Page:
PulsePoint is a 501(c)(3) public non-profit foundation based in the San Francisco Bay Area. Through the use of location-aware mobile devices, PulsePoint is building applications that work with local public safety agencies to improve communications with citizens and professional emergency responders, increase civic engagement and encourage the community to help reduce the millions of annual deaths from sudden cardiac arrest. Learn more at pulsepoint.org. The free apps are available for download on the App Store and Google Play.

About Sudden Cardiac Arrest
Although a heart attack can lead to sudden cardiac arrest (SCA), the two are not the same. SCA is when the heart malfunctions and suddenly stops beating unexpectedly, whereas a heart attack is when blood flow to the heart is blocked, but the heart continues to beat. Each year, nearly 360,000 out-of-hospital cardiac arrests occur, making it the leading cause of death in the United States. Survival rates nationally for SCA are nearly eight percent, but delivery of CPR can sustain life until paramedics arrive by maintaining vital blood flow to the heart and brain. However, only about a third of SCA victims receive bystander CPR. Without CPR, brain damage or death can occur in minutes. The average EMS response time is nine minutes, even in urban settings; after 10 minutes there is little chance of successful resuscitation. The American Heart Association estimates that effective bystander CPR, provided immediately after SCA, can double or triple a person’s chance of survival.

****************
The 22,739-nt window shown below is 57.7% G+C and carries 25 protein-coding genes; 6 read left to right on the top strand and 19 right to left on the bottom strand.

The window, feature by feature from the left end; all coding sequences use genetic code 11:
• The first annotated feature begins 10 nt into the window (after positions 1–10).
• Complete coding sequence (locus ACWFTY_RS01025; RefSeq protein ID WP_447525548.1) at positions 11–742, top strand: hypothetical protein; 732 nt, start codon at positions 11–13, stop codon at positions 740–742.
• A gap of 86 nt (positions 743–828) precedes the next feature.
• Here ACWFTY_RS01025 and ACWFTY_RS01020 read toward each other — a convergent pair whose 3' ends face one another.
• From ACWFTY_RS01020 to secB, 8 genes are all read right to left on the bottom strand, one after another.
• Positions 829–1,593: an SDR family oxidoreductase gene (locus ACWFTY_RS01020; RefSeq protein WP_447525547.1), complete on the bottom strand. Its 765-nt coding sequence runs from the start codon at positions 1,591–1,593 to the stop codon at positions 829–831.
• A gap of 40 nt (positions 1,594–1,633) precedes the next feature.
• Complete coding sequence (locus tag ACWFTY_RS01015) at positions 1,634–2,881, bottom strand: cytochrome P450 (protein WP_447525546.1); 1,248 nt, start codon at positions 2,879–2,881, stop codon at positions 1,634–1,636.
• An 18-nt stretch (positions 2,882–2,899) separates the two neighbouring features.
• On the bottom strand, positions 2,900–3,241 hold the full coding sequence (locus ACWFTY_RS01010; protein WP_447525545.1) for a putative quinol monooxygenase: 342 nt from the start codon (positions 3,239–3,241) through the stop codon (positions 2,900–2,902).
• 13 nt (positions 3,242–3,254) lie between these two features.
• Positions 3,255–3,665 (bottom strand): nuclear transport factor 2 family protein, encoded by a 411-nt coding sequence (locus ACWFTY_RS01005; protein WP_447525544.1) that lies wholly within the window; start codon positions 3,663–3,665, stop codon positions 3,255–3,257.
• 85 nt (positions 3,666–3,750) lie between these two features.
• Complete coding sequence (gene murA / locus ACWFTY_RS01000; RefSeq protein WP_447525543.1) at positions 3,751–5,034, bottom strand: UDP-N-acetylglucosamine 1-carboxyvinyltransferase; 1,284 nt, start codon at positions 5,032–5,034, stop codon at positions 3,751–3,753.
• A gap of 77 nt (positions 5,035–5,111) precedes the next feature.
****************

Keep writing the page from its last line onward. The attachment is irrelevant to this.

Media Contacts
Scott Robinson, Priority Dispatch
(801) 363-9127
scott.robinson@prioritydispatch.net

Shannon Smith, PulsePoint Foundation
(773) 339-7513
shannon@pulsepoint.org

Source: Priority Dispatch Press Release

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April 11, 2017 | by

Priority Dispatch and PulsePoint Announce Global Strategic Partnership

Industry Leaders Team Up to Help Emergency Communication Centers Connect Citizen Responders with Lifesaving AEDs

Priority Dispatch: Adam Hinckley, (800) 363-9127
PulsePoint: Shannon Smith, (773) 339-7513